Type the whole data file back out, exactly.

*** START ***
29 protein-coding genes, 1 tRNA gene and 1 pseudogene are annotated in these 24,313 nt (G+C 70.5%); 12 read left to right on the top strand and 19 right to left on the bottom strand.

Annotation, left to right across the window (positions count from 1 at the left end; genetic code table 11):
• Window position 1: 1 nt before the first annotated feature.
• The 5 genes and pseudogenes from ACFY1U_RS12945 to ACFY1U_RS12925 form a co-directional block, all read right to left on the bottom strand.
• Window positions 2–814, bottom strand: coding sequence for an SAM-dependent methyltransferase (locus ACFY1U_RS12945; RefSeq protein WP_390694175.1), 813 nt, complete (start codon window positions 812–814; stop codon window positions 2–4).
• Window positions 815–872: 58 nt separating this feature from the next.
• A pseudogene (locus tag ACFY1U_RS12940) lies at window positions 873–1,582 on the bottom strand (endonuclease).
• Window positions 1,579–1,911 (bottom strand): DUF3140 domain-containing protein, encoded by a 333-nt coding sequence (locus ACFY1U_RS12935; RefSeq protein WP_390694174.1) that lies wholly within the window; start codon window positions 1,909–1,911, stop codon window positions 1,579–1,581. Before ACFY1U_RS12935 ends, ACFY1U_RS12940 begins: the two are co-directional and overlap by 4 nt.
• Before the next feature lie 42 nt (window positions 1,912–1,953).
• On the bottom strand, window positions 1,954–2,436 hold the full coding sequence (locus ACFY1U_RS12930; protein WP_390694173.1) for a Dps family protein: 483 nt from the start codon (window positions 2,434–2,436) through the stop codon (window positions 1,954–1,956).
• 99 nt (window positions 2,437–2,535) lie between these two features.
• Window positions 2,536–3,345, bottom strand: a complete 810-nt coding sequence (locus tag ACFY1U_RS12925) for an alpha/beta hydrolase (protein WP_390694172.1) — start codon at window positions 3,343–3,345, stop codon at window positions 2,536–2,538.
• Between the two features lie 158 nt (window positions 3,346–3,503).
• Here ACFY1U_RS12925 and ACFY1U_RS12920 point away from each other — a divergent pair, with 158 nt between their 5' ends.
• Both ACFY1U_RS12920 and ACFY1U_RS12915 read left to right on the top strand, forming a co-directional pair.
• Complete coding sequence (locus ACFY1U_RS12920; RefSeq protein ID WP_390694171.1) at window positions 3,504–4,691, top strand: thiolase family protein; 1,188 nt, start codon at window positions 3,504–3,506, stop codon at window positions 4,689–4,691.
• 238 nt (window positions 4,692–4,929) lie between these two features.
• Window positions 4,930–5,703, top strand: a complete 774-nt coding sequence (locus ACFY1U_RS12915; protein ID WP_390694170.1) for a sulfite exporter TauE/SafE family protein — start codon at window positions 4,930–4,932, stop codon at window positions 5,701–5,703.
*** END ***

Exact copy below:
29 protein-coding genes, 1 tRNA gene and 1 pseudogene are annotated in these 24,313 nt (G+C 70.5%); 12 read left to right on the top strand and 19 right to left on the bottom strand.

Annotation, left to right across the window (positions count from 1 at the left end; genetic code table 11):
• Window position 1: 1 nt before the first annotated feature.
• The 5 genes and pseudogenes from ACFY1U_RS12945 to ACFY1U_RS12925 form a co-directional block, all read right to left on the bottom strand.
• Window positions 2–814, bottom strand: coding sequence for an SAM-dependent methyltransferase (locus ACFY1U_RS12945; RefSeq protein WP_390694175.1), 813 nt, complete (start codon window positions 812–814; stop codon window positions 2–4).
• Window positions 815–872: 58 nt separating this feature from the next.
• A pseudogene (locus tag ACFY1U_RS12940) lies at window positions 873–1,582 on the bottom strand (endonuclease).
• Window positions 1,579–1,911 (bottom strand): DUF3140 domain-containing protein, encoded by a 333-nt coding sequence (locus ACFY1U_RS12935; RefSeq protein WP_390694174.1) that lies wholly within the window; start codon window positions 1,909–1,911, stop codon window positions 1,579–1,581. Before ACFY1U_RS12935 ends, ACFY1U_RS12940 begins: the two are co-directional and overlap by 4 nt.
• Before the next feature lie 42 nt (window positions 1,912–1,953).
• On the bottom strand, window positions 1,954–2,436 hold the full coding sequence (locus ACFY1U_RS12930; protein WP_390694173.1) for a Dps family protein: 483 nt from the start codon (window positions 2,434–2,436) through the stop codon (window positions 1,954–1,956).
• 99 nt (window positions 2,437–2,535) lie between these two features.
• Window positions 2,536–3,345, bottom strand: a complete 810-nt coding sequence (locus tag ACFY1U_RS12925) for an alpha/beta hydrolase (protein WP_390694172.1) — start codon at window positions 3,343–3,345, stop codon at window positions 2,536–2,538.
• Between the two features lie 158 nt (window positions 3,346–3,503).
• Here ACFY1U_RS12925 and ACFY1U_RS12920 point away from each other — a divergent pair, with 158 nt between their 5' ends.
• Both ACFY1U_RS12920 and ACFY1U_RS12915 read left to right on the top strand, forming a co-directional pair.
• Complete coding sequence (locus ACFY1U_RS12920; RefSeq protein ID WP_390694171.1) at window positions 3,504–4,691, top strand: thiolase family protein; 1,188 nt, start codon at window positions 3,504–3,506, stop codon at window positions 4,689–4,691.
• 238 nt (window positions 4,692–4,929) lie between these two features.
• Window positions 4,930–5,703, top strand: a complete 774-nt coding sequence (locus ACFY1U_RS12915; protein ID WP_390694170.1) for a sulfite exporter TauE/SafE family protein — start codon at window positions 4,930–4,932, stop codon at window positions 5,701–5,703.